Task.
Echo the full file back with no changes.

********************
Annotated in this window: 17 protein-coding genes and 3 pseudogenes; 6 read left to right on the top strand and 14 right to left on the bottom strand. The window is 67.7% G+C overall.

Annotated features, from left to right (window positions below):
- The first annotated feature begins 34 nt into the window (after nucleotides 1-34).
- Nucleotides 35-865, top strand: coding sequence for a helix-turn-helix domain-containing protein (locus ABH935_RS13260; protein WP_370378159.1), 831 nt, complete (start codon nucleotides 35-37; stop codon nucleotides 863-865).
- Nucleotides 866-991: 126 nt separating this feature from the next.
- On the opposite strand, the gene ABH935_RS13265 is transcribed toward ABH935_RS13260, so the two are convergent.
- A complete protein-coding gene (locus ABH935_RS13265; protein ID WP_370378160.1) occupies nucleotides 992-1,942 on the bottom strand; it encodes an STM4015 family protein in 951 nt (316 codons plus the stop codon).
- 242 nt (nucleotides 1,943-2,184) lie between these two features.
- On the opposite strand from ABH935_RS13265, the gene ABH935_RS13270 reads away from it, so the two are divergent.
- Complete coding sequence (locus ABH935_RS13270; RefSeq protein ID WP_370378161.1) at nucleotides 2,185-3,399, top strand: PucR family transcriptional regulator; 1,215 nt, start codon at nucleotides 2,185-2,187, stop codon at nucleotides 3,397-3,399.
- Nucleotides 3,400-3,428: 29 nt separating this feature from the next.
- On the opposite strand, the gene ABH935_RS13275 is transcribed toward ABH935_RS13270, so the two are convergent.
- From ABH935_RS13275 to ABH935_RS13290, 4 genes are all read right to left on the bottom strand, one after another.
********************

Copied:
Annotated in this window: 17 protein-coding genes and 3 pseudogenes; 6 read left to right on the top strand and 14 right to left on the bottom strand. The window is 67.7% G+C overall.

Annotated features, from left to right (window positions below):
- The first annotated feature begins 34 nt into the window (after nucleotides 1-34).
- Nucleotides 35-865, top strand: coding sequence for a helix-turn-helix domain-containing protein (locus ABH935_RS13260; protein WP_370378159.1), 831 nt, complete (start codon nucleotides 35-37; stop codon nucleotides 863-865).
- Nucleotides 866-991: 126 nt separating this feature from the next.
- On the opposite strand, the gene ABH935_RS13265 is transcribed toward ABH935_RS13260, so the two are convergent.
- A complete protein-coding gene (locus ABH935_RS13265; protein ID WP_370378160.1) occupies nucleotides 992-1,942 on the bottom strand; it encodes an STM4015 family protein in 951 nt (316 codons plus the stop codon).
- 242 nt (nucleotides 1,943-2,184) lie between these two features.
- On the opposite strand from ABH935_RS13265, the gene ABH935_RS13270 reads away from it, so the two are divergent.
- Complete coding sequence (locus ABH935_RS13270; RefSeq protein ID WP_370378161.1) at nucleotides 2,185-3,399, top strand: PucR family transcriptional regulator; 1,215 nt, start codon at nucleotides 2,185-2,187, stop codon at nucleotides 3,397-3,399.
- Nucleotides 3,400-3,428: 29 nt separating this feature from the next.
- On the opposite strand, the gene ABH935_RS13275 is transcribed toward ABH935_RS13270, so the two are convergent.
- From ABH935_RS13275 to ABH935_RS13290, 4 genes are all read right to left on the bottom strand, one after another.